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Does Water Relax You?


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In the warm indoor pool, I focused on how it felt to move through the water. How would I describe the feeling?

Floating on a Styrofoam noodle, I bicycled, cross-country-skied, did jumping jacks. Squeezed my glutes and abdominals, swept my arms in a figure eight. I didn’t stop moving for an hour.

Words to describe the water drifted through my mind. Silky, viscous, gelatinous. Silky had the right connotation. Luxurious. Gelatinous, no—cold Jell-O or congealed consommé felt too crude.

A skinny six-year-old boy with black goggles jumped from the side of the pool and sent a spray of needling water points. “Sorry,” his father apologized. “Henry, stop splashing.”

“We’re all here to get wet,” an elderly woman in a floppy white bathing cap called back cheerfully. I bicycled to the other end of the pool. A little bit of Henry went a long way.

After an hour I flip-flopped to the steam room and thought about how to describe what I felt. It was hard to breathe in the thick, wet air. Pellets of sweat dripped from my face. My skin prickled in the heat. So many clichés came to mind. “Drops of sweat,” “heat that prickles.” I challenged my imagination.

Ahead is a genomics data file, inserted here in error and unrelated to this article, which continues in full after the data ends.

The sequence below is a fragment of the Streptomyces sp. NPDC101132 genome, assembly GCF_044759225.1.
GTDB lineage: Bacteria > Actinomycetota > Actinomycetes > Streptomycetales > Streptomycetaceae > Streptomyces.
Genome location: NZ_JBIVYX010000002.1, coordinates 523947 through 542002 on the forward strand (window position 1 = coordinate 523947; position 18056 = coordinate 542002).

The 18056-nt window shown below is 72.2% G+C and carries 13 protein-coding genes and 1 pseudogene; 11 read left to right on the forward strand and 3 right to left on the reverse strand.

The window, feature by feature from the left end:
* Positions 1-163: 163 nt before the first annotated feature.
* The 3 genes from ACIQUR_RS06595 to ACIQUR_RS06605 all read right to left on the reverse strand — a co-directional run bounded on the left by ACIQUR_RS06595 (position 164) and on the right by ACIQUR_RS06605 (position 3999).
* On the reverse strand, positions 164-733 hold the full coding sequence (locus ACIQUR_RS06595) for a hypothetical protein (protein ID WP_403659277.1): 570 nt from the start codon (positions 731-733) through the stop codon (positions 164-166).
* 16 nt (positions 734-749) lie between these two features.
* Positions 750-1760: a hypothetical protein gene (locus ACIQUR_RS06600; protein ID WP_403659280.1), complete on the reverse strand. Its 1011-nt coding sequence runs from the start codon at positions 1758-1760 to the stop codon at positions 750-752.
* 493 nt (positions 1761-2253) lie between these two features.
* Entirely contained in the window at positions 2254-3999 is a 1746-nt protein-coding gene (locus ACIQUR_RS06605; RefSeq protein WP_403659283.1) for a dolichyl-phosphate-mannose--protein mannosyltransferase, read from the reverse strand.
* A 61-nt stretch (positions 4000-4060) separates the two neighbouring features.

I remembered a talk by a guru from India on the benefits of meditation, and I silently recited a mantra. Thinking can interfere with serenity. Coming up with new ways to describe can be work.

Once again I saw that when I relax, fresh images arise and new ideas surface with ease, whether I’m in the steam room or at my computer. For my writing, I need these periods of receptivity, as well as periods of sustained effort. Balance and showing up are the keys.

Writing prompt: Describe the feeling of being in water—a lake, a river, a pool, a bathtub, or any source.  What temperature is the water? What happens when you move? Does it remind you of anything?

Copyright © 2020 by Laura Deutsch



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